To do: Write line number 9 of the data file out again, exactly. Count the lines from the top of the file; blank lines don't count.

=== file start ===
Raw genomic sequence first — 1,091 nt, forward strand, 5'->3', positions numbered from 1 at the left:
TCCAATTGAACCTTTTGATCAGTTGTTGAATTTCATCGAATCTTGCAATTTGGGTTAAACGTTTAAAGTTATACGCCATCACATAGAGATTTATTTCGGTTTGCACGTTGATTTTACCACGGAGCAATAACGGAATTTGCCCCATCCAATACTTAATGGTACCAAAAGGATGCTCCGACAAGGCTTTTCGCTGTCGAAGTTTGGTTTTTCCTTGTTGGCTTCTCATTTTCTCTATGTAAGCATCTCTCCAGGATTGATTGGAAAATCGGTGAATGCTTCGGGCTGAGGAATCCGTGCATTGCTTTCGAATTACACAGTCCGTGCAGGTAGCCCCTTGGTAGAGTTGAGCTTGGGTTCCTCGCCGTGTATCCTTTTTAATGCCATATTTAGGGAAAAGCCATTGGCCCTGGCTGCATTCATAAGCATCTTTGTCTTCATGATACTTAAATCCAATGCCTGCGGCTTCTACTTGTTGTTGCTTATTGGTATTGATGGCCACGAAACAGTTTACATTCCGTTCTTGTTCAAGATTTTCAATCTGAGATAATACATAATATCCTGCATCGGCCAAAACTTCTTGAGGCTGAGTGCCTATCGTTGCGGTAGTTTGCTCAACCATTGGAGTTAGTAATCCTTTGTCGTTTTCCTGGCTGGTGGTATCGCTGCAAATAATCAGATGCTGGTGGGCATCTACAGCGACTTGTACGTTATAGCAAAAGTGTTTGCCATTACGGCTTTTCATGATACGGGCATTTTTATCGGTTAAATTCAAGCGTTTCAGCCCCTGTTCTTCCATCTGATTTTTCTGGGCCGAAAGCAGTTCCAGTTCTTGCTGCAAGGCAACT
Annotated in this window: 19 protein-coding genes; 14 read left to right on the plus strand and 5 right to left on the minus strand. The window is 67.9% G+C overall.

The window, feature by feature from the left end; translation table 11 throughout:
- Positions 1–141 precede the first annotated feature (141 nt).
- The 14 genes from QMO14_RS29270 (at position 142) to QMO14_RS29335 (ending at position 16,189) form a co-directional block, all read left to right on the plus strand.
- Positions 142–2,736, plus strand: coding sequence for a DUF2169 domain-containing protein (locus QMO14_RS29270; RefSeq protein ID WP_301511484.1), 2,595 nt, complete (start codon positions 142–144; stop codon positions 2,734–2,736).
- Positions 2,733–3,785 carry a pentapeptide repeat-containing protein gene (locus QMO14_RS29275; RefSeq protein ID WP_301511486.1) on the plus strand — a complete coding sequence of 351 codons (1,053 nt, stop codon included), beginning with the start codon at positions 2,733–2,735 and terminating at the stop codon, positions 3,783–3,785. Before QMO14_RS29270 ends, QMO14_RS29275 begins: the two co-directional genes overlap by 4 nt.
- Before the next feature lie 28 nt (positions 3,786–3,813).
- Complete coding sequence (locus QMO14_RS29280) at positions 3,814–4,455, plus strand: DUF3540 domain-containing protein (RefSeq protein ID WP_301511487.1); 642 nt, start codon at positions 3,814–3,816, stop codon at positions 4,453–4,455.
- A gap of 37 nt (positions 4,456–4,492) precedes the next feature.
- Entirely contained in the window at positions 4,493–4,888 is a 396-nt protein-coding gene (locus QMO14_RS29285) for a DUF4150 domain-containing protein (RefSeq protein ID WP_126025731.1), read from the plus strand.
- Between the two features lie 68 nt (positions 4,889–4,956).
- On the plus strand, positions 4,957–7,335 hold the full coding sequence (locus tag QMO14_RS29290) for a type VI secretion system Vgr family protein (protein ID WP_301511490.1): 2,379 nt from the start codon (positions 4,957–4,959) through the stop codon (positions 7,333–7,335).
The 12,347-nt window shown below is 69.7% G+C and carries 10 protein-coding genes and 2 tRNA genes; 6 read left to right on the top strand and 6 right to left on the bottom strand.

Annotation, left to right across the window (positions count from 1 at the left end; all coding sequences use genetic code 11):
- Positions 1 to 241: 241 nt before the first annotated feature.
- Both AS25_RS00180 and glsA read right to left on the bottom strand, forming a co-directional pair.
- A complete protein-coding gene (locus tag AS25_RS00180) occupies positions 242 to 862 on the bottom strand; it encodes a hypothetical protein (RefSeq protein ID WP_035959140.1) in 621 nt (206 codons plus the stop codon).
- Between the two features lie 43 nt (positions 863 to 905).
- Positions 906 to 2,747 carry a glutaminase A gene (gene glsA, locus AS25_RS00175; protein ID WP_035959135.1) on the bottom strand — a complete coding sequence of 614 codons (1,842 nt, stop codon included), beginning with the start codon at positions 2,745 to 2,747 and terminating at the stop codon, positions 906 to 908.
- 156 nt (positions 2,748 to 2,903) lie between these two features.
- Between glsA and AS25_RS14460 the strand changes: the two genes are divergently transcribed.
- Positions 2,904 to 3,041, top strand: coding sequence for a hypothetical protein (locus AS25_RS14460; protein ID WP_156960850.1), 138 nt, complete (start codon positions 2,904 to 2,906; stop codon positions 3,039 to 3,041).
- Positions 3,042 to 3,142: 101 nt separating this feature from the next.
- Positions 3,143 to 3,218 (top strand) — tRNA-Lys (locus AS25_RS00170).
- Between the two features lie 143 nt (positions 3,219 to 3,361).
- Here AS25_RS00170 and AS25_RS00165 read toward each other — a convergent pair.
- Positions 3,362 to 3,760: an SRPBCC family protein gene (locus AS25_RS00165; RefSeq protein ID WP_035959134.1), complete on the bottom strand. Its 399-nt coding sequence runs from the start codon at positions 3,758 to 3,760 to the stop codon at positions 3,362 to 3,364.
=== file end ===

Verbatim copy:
- Before the next feature lie 28 nt (positions 3,786–3,813).